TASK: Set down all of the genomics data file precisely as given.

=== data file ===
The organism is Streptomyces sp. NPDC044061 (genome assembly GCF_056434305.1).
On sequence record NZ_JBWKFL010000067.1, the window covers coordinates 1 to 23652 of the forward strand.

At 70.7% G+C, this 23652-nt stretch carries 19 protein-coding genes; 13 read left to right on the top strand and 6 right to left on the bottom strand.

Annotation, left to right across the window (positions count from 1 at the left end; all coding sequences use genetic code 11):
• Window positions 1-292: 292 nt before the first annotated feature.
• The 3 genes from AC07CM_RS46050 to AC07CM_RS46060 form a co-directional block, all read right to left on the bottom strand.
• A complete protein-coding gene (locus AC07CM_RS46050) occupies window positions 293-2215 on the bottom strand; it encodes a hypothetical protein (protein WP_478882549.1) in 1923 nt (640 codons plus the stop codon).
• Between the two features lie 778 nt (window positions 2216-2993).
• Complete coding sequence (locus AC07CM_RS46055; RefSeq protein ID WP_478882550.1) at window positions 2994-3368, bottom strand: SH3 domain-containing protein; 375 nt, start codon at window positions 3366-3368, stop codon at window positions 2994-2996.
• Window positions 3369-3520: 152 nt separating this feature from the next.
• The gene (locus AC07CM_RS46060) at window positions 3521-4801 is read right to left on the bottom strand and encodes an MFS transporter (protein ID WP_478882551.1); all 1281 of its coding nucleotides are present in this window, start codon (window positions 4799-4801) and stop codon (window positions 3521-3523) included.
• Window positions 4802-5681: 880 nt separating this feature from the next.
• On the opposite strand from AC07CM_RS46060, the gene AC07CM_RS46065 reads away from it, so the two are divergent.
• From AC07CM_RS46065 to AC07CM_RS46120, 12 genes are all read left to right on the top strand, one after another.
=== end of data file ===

The organism is Streptomyces sp. NPDC044061 (genome assembly GCF_056434305.1).
On sequence record NZ_JBWKFL010000067.1, the window covers coordinates 1 to 23652 of the forward strand.

At 70.7% G+C, this 23652-nt stretch carries 19 protein-coding genes; 13 read left to right on the top strand and 6 right to left on the bottom strand.

Annotation, left to right across the window (positions count from 1 at the left end; all coding sequences use genetic code 11):
• Window positions 1-292: 292 nt before the first annotated feature.
• The 3 genes from AC07CM_RS46050 to AC07CM_RS46060 form a co-directional block, all read right to left on the bottom strand.
• A complete protein-coding gene (locus AC07CM_RS46050) occupies window positions 293-2215 on the bottom strand; it encodes a hypothetical protein (protein WP_478882549.1) in 1923 nt (640 codons plus the stop codon).
• Between the two features lie 778 nt (window positions 2216-2993).
• Complete coding sequence (locus AC07CM_RS46055; RefSeq protein ID WP_478882550.1) at window positions 2994-3368, bottom strand: SH3 domain-containing protein; 375 nt, start codon at window positions 3366-3368, stop codon at window positions 2994-2996.
• Window positions 3369-3520: 152 nt separating this feature from the next.
• The gene (locus AC07CM_RS46060) at window positions 3521-4801 is read right to left on the bottom strand and encodes an MFS transporter (protein ID WP_478882551.1); all 1281 of its coding nucleotides are present in this window, start codon (window positions 4799-4801) and stop codon (window positions 3521-3523) included.
• Window positions 4802-5681: 880 nt separating this feature from the next.
• On the opposite strand from AC07CM_RS46060, the gene AC07CM_RS46065 reads away from it, so the two are divergent.
• From AC07CM_RS46065 to AC07CM_RS46120, 12 genes are all read left to right on the top strand, one after another.